5. A very good article. More of this will sure help to develop our political thinking. Especially, a lot of DRP members do not seem to realize (at least publicly acknowledge) that the Maldivian political landscape has fundamentally changed over the last few years. They seem to assume that only the president has changed. I hope DRP will also mature and learn to properly function as a political party and not as a cult.

  6. y do you all have to sprout nonsense ... dont you all know that fighting amoung our selves isnt going to help but only lead to destruction which i belive is where we are headed now ...

    compromise and lets try to go forward shall we .. we as humans will have difference of opinions..understandable.. put national interest first and lets take our country in to modern wonders shall we.. ehenun vaani hus vagun naa ..haraam koAru meehunaa ..amilla edumun furigen adhi thimaayah thimaa fenifa thibe meehun viyaa political spectrum ga ginavegen miulheni..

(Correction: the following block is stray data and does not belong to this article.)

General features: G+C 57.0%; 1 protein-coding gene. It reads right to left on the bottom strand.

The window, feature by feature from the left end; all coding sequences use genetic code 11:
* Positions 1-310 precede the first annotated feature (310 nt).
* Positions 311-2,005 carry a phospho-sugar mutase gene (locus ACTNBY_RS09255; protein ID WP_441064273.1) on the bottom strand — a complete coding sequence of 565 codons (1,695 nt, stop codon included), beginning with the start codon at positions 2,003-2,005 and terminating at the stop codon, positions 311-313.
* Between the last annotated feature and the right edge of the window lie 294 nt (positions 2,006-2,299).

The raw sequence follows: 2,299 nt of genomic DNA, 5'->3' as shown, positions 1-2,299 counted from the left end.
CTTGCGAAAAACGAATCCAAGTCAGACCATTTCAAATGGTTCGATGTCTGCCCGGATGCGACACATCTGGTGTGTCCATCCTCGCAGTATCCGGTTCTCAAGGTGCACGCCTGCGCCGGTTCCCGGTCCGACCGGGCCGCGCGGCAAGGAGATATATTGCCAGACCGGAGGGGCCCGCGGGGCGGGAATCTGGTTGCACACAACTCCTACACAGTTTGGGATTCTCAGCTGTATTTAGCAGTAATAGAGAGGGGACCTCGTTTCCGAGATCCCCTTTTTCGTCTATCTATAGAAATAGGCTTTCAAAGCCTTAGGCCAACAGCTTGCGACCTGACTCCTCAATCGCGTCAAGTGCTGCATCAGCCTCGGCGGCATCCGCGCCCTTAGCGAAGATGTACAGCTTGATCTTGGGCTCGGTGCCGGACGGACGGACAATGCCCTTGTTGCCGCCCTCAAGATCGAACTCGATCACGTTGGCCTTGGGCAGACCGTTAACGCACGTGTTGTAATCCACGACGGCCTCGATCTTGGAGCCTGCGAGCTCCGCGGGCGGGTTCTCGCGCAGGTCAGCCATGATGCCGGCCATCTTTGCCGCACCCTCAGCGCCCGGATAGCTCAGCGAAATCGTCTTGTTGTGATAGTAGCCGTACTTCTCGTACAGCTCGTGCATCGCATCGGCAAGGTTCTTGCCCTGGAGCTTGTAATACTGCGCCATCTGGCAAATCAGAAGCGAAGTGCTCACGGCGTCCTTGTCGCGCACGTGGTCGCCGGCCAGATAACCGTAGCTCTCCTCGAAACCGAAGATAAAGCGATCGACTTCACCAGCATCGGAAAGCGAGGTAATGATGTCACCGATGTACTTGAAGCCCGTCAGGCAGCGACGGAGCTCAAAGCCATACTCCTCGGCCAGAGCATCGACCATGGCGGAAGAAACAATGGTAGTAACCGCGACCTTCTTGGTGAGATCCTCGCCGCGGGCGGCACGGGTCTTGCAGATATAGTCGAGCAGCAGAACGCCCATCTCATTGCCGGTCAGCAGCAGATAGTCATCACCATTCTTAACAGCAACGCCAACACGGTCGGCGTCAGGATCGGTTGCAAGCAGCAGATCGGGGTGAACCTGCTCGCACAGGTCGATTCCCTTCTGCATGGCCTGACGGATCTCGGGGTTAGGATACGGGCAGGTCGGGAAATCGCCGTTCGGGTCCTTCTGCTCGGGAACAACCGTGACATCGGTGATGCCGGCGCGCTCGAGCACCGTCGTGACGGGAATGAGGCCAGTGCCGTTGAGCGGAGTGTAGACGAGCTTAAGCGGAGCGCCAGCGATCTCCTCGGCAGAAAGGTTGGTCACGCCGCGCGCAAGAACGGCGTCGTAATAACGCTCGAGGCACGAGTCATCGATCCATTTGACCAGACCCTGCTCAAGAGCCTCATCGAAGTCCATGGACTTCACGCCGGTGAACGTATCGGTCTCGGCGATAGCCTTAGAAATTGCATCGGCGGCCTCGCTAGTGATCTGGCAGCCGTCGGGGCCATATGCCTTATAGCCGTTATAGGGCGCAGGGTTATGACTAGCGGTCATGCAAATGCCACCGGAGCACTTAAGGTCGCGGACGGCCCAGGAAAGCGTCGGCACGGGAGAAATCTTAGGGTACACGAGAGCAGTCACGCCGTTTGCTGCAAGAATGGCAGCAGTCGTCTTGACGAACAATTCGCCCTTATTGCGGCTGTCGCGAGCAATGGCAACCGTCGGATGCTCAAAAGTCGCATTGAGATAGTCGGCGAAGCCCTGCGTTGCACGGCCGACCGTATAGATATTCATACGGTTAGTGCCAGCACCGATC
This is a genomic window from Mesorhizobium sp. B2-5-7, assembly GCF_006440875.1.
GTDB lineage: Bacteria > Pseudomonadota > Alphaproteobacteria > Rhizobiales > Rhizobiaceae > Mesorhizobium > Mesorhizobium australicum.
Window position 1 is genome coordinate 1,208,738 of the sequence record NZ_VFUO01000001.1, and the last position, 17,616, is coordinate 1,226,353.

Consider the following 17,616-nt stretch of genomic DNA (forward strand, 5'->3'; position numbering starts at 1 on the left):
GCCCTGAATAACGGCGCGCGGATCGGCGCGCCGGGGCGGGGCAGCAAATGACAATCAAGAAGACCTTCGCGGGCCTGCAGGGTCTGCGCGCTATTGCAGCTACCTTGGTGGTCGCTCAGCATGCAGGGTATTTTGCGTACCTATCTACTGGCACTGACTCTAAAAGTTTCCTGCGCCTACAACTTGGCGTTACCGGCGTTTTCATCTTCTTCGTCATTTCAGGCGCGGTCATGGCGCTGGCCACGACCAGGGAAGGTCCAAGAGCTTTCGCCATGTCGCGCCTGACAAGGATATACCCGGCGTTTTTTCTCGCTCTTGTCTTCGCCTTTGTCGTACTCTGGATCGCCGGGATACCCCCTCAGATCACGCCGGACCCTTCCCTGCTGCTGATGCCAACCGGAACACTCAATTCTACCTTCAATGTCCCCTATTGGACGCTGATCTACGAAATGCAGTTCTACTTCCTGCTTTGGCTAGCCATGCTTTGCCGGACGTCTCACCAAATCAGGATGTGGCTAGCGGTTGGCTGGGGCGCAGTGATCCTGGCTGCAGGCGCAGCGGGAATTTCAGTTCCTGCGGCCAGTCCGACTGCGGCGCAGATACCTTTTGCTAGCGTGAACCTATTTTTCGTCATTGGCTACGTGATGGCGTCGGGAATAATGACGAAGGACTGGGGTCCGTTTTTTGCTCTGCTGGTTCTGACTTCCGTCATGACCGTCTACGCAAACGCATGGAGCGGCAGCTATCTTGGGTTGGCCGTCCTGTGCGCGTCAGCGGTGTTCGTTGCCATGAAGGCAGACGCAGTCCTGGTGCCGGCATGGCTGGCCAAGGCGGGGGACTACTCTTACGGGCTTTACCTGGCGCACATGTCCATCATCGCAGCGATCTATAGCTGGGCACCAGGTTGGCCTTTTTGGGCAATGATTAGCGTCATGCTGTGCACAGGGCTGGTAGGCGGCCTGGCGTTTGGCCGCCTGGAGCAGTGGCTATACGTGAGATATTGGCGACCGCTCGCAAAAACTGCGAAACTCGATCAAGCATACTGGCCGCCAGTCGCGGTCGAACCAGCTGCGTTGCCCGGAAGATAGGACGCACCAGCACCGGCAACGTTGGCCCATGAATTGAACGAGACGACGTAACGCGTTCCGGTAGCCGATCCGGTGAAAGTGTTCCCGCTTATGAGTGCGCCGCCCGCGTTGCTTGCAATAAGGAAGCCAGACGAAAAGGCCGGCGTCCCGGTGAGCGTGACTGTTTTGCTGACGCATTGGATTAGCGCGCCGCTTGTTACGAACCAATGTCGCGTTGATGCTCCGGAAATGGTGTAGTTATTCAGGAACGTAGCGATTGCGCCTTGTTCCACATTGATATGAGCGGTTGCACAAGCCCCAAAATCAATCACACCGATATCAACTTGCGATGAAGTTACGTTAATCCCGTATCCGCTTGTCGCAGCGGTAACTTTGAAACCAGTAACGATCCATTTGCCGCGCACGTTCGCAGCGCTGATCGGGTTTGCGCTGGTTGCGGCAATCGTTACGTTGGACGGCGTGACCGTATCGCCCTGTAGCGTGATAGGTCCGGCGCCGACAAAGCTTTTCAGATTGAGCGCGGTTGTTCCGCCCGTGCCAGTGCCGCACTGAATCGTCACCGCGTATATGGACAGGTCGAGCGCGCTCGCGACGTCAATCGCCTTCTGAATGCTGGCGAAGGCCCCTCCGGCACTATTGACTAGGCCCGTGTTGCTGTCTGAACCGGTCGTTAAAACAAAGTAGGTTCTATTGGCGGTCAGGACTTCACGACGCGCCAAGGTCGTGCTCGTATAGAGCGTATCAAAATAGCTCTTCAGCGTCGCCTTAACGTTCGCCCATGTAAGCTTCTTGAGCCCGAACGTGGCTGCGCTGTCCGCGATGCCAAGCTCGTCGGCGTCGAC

Maldivians need to grow up .. stop behaving like kids.. start using ur logic rather than getting influenced by the corrupt individuals with agenda's .. we all know and can see who is to blame for all this troubles.. IT IS WE THE PEOPLE AND THE PREVIOUS LEADERS WHO ARE RESPONSIBLE..






  7. Dear commentators
    Many thanks for your comments but I think you have slightly misunderstood what I was trying to state here.

    Each of these are categories into which people who hate the MDP belong to. As is stated very clearly at the start, I am a supporter of this government.

    However what this article simply states is that IF you hate the MDP, then these are 'logical' reasons to hate them. By logical I mean from the basis of philosophical logic and consistency. Not that I agree with them!


    Z. Ahmed

  8. Interesting article. Hope it generates some deep thought in all quarters in addition to the knee jerk reaction it seems to have generated.

    You missed one point about why many people have been disillusioned though - the fact that the 'Wathan Edhey' coalition that was sold to the people became 'MDP Alliance' within a few months. This is in some ways related to the points about being dictatorial and incompetent, although the concept of incompetence is not necessarily related to elitism. On the dictatorial aspect, it is true that one cannot choose DRP over MDP. In any case, there are other options, although limited, for those allergic to both the MDP and the DRP.